The Ferret Buckeye Bash, the annual show put on by Heart of Ohio Ferret Association and Rescue Inc., raises funds to care for the mischievous pets left homeless for one reason or another.
The event itself was very nearly left homeless this year with the closing of Veterans Memorial, the venue for all but one of its previous 15 shows.
Fortunately for Scarlett Gray-Saling, the show's coordinator, she had attended a bead show at the Northland Performing Arts Center on Tamarack Boulevard.
"I liked the size of it and the proximity to where I live," the longtime Northland resident said last week amid hectic preparations for the 16th annual Ferret Buckeye Bash. "We call it 'within critical crawling distance.'"
The show will take place at the center, 4401 Tamarack Blvd., from 10 to 5 p.m. Saturday, Aug. 23. Admission is $5 for adults, $1 for children and $13 for families.
Other shows are older than the Buckeye Bash, Gray-Saling conceded, but none are bigger.
"It's the largest by far," she said. "No question."
This year's show, as has been the case since the event began to catch on and became the subject of a PBS documentary, Ferrets: The Pursuit of Excellence, by award-winning filmmaker Mark Lewis, is expected to draw participants, vendors and attendees from as far away as Great Britain, Canada and California.
"They pretty much come from all over," Gray-Saling said.
As a booster of her neighborhood, she said she is pleased that the new location will provide an economic boost to the Northland area. Most of those showing ferrets and the various vendors will stay at some of the more reputable motels Gray-Saling was able to recommend near the Performing Arts Center.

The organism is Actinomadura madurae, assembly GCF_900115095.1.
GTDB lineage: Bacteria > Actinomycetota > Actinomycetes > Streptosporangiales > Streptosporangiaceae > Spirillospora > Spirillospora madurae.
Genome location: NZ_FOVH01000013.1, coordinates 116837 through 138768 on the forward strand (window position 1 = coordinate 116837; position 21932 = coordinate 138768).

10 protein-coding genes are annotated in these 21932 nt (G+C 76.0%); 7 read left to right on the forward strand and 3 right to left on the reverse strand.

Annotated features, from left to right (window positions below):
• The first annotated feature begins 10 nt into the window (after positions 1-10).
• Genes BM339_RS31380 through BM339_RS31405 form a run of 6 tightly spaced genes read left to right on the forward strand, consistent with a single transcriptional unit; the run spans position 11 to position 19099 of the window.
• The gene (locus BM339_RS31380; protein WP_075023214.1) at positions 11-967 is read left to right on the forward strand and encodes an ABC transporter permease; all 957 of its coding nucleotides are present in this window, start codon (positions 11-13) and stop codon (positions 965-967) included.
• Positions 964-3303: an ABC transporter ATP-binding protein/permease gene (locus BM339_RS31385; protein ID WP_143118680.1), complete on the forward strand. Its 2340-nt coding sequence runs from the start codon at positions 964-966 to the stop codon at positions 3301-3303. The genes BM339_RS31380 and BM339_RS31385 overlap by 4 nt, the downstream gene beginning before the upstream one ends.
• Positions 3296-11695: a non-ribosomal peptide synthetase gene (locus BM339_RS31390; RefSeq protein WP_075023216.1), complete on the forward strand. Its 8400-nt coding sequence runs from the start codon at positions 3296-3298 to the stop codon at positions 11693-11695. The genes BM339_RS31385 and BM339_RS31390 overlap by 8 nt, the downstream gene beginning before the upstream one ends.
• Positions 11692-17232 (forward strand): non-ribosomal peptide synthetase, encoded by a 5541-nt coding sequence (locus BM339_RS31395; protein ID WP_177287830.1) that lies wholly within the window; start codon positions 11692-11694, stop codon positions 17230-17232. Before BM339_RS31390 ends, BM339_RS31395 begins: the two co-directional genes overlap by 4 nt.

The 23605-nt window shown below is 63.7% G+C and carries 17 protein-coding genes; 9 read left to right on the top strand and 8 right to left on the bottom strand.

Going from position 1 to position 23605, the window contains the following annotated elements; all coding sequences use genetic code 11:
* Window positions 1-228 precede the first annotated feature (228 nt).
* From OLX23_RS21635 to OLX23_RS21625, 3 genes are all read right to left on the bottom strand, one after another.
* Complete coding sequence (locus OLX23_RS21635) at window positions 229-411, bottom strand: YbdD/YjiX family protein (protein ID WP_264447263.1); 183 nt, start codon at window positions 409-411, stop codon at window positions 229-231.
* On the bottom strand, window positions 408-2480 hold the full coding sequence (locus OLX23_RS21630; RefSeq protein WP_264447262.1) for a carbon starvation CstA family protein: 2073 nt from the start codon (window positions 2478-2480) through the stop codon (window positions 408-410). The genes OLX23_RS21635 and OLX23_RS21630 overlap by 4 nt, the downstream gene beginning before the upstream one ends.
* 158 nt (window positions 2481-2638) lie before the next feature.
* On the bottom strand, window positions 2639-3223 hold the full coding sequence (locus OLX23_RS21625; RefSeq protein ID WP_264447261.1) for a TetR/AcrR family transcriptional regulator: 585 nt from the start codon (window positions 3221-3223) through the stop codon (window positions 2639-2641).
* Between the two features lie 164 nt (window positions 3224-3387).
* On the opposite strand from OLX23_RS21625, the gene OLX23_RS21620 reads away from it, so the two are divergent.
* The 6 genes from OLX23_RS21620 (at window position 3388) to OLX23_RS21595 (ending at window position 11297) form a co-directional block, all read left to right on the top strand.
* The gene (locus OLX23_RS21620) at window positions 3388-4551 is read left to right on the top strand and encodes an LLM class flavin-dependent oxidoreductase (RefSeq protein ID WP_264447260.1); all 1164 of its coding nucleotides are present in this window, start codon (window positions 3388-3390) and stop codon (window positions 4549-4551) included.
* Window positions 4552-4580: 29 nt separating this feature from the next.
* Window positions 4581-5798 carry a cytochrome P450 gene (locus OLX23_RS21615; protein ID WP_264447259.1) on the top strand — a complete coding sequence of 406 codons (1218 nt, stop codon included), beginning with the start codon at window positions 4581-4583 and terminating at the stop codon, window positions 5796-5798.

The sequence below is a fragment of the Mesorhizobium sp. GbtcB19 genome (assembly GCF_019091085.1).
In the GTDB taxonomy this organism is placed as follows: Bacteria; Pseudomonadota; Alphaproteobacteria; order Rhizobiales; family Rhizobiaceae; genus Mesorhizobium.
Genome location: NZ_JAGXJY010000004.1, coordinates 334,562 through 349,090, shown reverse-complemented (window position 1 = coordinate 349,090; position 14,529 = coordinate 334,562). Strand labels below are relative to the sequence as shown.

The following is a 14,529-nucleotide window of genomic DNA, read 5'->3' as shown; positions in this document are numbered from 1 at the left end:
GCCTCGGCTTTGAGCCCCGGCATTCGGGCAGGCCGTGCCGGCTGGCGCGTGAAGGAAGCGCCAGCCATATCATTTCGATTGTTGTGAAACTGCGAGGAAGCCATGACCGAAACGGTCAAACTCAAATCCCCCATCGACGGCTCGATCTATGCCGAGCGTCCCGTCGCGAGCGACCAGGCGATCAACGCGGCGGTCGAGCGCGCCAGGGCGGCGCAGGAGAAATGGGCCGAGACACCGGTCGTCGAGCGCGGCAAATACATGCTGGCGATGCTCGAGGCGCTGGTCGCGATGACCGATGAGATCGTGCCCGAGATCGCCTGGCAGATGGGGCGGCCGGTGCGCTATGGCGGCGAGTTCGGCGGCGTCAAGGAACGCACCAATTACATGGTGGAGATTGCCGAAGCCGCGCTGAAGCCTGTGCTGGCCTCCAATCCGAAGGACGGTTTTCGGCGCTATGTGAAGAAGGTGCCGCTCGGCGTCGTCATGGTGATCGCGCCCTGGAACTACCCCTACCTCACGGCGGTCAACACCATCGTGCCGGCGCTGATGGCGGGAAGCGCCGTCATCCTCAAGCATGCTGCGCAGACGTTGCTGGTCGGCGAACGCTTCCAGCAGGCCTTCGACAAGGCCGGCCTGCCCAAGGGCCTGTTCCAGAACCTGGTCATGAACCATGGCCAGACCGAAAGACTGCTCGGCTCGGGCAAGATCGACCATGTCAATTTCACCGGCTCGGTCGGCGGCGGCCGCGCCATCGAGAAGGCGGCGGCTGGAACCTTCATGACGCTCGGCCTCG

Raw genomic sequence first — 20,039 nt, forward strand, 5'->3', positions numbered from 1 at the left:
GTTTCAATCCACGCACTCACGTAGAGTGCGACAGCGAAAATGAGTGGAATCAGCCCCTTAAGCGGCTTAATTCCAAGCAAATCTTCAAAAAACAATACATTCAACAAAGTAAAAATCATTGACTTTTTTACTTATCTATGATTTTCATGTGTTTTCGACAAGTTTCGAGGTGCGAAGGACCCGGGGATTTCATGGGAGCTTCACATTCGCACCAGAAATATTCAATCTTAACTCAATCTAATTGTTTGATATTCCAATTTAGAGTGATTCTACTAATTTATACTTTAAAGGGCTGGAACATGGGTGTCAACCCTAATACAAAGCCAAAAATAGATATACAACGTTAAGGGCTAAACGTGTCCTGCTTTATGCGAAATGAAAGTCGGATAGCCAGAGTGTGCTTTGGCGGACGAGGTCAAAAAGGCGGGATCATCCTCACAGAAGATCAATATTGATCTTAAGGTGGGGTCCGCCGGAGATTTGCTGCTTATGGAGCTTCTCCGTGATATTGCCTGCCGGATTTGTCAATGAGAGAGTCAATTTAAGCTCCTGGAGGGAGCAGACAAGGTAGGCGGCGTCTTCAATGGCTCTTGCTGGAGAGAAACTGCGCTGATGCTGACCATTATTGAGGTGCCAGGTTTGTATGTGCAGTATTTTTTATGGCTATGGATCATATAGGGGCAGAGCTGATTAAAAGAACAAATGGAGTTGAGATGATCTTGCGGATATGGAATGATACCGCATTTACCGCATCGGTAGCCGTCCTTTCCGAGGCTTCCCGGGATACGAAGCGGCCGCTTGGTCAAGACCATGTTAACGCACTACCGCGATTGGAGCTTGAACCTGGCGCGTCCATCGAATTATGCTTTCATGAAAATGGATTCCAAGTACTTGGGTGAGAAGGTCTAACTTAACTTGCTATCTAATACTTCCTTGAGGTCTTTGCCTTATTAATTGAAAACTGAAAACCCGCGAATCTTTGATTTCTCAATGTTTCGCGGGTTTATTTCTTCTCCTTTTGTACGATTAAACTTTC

The Ferret Buckeye Bash took place at Veterans Memorial from 2000 to 2013, and the show's coordinator said she was left up in the air during uncertainty about the fate of the venue due to an existing contract -- almost up to the point of making it nearly impossible to find an alternative.
"It was pretty hectic there," Gray-Saling said. "It was December before they let me know I could look."
"When we heard the building was to be torn down, we chose the new site with the intention to bring more commerce to the Northland area," she said in a prepared statement announcing this year's show.
The show features four "title rings" and 19 specialty rings for breeders and owners of ferrets, members of the weasel family.
"Ferrets combine the best features of dogs and cats with some unique features of their own," according to the website of the American Ferret Association Inc. "Like cats, ferrets are small and quiet. Like dogs, they are affectionate, playful and enjoy human interaction. They are independent, yet enjoy being with people. Their mischievous and playful nature, retained well into old age, makes them entertaining companions."
Bob Church, a well-known member of the ferret community from Missouri, will be the guest speaker during the Aug. 23 gathering.
Gray-Saling, who has traveled to Japan on several occasions to serve as a judge for ferret shows there, said the judge from the Land of Rising Sun who annually attends the Ferret Buckeye Bash will not be on hand this time around because of a back injury.
"All proceeds from the show benefit homeless, unwanted and hospice ferrets in the central Ohio area," according to a press release for the event.
"It's our main fundraiser, and it's what keeps us from having to out and beg for money," Gray-Saling said.
Between 60 and 120 ferrets a year go through the organization's foster program and enter hospice care, she added.